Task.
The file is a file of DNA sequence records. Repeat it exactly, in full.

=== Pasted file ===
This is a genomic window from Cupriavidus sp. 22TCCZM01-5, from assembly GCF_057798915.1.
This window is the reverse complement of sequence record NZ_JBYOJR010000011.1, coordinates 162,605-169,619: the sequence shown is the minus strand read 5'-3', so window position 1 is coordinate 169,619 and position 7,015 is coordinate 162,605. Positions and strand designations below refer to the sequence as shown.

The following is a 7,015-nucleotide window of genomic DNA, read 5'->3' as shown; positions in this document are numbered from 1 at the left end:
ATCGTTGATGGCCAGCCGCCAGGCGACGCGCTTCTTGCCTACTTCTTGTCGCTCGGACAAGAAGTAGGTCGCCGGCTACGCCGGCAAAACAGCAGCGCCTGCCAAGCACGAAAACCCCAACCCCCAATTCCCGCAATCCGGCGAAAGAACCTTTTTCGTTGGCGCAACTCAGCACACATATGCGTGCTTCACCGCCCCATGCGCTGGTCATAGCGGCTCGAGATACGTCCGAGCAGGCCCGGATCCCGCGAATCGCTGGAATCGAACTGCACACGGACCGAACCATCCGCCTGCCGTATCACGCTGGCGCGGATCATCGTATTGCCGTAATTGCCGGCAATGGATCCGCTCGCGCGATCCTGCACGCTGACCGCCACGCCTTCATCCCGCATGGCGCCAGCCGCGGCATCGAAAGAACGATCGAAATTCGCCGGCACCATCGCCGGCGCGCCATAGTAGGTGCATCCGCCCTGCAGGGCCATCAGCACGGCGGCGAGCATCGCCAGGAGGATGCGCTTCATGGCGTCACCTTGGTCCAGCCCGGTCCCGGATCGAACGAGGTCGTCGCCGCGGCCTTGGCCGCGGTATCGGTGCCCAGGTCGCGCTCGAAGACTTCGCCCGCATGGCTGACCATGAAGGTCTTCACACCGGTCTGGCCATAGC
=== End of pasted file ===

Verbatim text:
This is a genomic window from Cupriavidus sp. 22TCCZM01-5, from assembly GCF_057798915.1.
This window is the reverse complement of sequence record NZ_JBYOJR010000011.1, coordinates 162,605-169,619: the sequence shown is the minus strand read 5'-3', so window position 1 is coordinate 169,619 and position 7,015 is coordinate 162,605. Positions and strand designations below refer to the sequence as shown.

The following is a 7,015-nucleotide window of genomic DNA, read 5'->3' as shown; positions in this document are numbered from 1 at the left end:
ATCGTTGATGGCCAGCCGCCAGGCGACGCGCTTCTTGCCTACTTCTTGTCGCTCGGACAAGAAGTAGGTCGCCGGCTACGCCGGCAAAACAGCAGCGCCTGCCAAGCACGAAAACCCCAACCCCCAATTCCCGCAATCCGGCGAAAGAACCTTTTTCGTTGGCGCAACTCAGCACACATATGCGTGCTTCACCGCCCCATGCGCTGGTCATAGCGGCTCGAGATACGTCCGAGCAGGCCCGGATCCCGCGAATCGCTGGAATCGAACTGCACACGGACCGAACCATCCGCCTGCCGTATCACGCTGGCGCGGATCATCGTATTGCCGTAATTGCCGGCAATGGATCCGCTCGCGCGATCCTGCACGCTGACCGCCACGCCTTCATCCCGCATGGCGCCAGCCGCGGCATCGAAAGAACGATCGAAATTCGCCGGCACCATCGCCGGCGCGCCATAGTAGGTGCATCCGCCCTGCAGGGCCATCAGCACGGCGGCGAGCATCGCCAGGAGGATGCGCTTCATGGCGTCACCTTGGTCCAGCCCGGTCCCGGATCGAACGAGGTCGTCGCCGCGGCCTTGGCCGCGGTATCGGTGCCCAGGTCGCGCTCGAAGACTTCGCCCGCATGGCTGACCATGAAGGTCTTCACACCGGTCTGGCCATAGC